BACKGROUND: Helicobacter pylori infection is a major cause of non-cardia gastric cancer (NCGC), but uncertainty remains about the associations between sero-positivity to different H. pylori antigens and risk of NCGC and cardia gastric cancer (CGC) in different populations. METHODS: A case-cohort study in China included ∼500 each of incident NCGC and CGC cases and ∼2000 subcohort participants. Sero-positivity to 12 H. pylori antigens was measured in baseline plasma samples using a multiplex assay. Hazard ratios (HRs) of NCGC and CGC for each marker were estimated using Cox regression. These were further meta-analysed with studies using same assay. RESULTS: In the subcohort, sero-positivity for 12 H. pylori antigens varied from 11.4% (HpaA) to 70.8% (CagA). Overall, 10 antigens showed significant associations with risk of NCGC (adjusted HRs: 1.33 to 4.15), and four antigens with CGC (HRs: 1.50 to 2.34). After simultaneous adjustment for other antigens, positive associations remained significant for NCGC (CagA, HP1564, HP0305) and CGC (CagA, HP1564, HyuA). Compared with CagA sero-positive only individuals, those who were positive for all three antigens had an adjusted HR of 5.59 (95% CI 4.68-6.66) for NCGC and 2.17 (95% CI 1.54-3.05) for CGC. In the meta-analysis of NCGC, the pooled relative risk for CagA was 2.96 (95% CI 2.58-3.41) [Europeans: 5.32 (95% CI 4.05-6.99); Asians: 2.41 (95% CI 2.05-2.83); Pheterogeneity<0.0001]. Similar pronounced population differences were also evident for GroEL, HP1564, HcpC and HP0305. In meta-analyses of CGC, two antigens (CagA, HP1564) were significantly associated with a higher risk in Asians but not Europeans. CONCLUSIONS: Sero-positivity to several H. pylori antigens was significantly associated with an increased risk of NCGC and CGC, with varying effects between Asian and European populations.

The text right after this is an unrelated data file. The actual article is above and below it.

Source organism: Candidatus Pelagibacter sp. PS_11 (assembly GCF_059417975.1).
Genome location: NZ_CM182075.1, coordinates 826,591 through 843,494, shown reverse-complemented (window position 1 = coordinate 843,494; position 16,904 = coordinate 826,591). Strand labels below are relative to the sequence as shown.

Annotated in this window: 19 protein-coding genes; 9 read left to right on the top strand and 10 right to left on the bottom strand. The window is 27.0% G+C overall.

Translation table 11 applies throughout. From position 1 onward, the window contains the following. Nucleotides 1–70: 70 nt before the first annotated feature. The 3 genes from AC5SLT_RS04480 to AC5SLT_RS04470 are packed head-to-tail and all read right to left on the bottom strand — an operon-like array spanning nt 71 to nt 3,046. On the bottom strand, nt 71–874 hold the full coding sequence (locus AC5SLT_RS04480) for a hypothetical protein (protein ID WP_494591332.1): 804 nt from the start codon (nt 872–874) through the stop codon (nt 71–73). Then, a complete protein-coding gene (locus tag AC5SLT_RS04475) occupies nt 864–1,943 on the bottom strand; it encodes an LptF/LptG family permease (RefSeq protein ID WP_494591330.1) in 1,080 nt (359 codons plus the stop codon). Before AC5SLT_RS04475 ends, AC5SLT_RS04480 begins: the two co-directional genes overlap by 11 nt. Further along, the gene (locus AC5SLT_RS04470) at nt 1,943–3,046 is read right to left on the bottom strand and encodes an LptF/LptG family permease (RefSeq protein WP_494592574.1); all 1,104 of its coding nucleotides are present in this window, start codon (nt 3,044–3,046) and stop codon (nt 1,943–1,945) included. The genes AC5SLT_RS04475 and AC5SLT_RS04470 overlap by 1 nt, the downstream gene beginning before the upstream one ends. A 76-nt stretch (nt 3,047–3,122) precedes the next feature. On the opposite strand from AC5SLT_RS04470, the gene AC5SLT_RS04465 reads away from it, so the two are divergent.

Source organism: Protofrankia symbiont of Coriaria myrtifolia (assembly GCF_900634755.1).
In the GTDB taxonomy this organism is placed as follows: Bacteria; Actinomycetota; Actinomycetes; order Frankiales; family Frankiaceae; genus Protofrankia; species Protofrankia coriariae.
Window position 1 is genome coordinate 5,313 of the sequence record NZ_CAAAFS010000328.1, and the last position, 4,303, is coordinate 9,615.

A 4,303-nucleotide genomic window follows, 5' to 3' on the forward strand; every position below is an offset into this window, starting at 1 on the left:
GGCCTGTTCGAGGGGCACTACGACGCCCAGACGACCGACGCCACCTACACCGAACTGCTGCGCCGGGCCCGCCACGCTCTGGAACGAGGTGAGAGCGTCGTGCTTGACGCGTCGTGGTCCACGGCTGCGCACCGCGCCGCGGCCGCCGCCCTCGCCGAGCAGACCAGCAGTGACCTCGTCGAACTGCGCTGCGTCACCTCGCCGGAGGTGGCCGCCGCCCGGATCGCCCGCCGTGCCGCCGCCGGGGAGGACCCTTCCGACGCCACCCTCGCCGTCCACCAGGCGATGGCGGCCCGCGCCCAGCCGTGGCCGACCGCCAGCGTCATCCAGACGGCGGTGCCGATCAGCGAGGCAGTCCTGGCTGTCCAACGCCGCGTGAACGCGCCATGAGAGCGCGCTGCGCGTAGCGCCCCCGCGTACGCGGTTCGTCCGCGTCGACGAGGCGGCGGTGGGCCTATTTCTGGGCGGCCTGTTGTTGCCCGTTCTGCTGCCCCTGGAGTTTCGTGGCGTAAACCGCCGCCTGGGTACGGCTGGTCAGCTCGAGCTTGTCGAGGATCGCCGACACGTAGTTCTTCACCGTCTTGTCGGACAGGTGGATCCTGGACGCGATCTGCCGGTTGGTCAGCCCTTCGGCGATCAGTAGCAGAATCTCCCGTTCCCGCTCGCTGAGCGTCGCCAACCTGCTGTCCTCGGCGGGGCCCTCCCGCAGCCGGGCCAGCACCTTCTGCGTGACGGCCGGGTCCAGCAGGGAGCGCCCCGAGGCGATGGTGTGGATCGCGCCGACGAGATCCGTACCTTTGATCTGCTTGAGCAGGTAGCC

Int J Epidemiol
1197 - 1208
H. pylori antigens, Helicobacter pylori , CagA, cardia gastric cancer (CGC), non-cardia gastric cancer (NCGC), regional difference, Humans, Stomach Neoplasms, Helicobacter pylori, Cohort Studies, Helicobacter Infections, Risk Factors, Antigens, Bacterial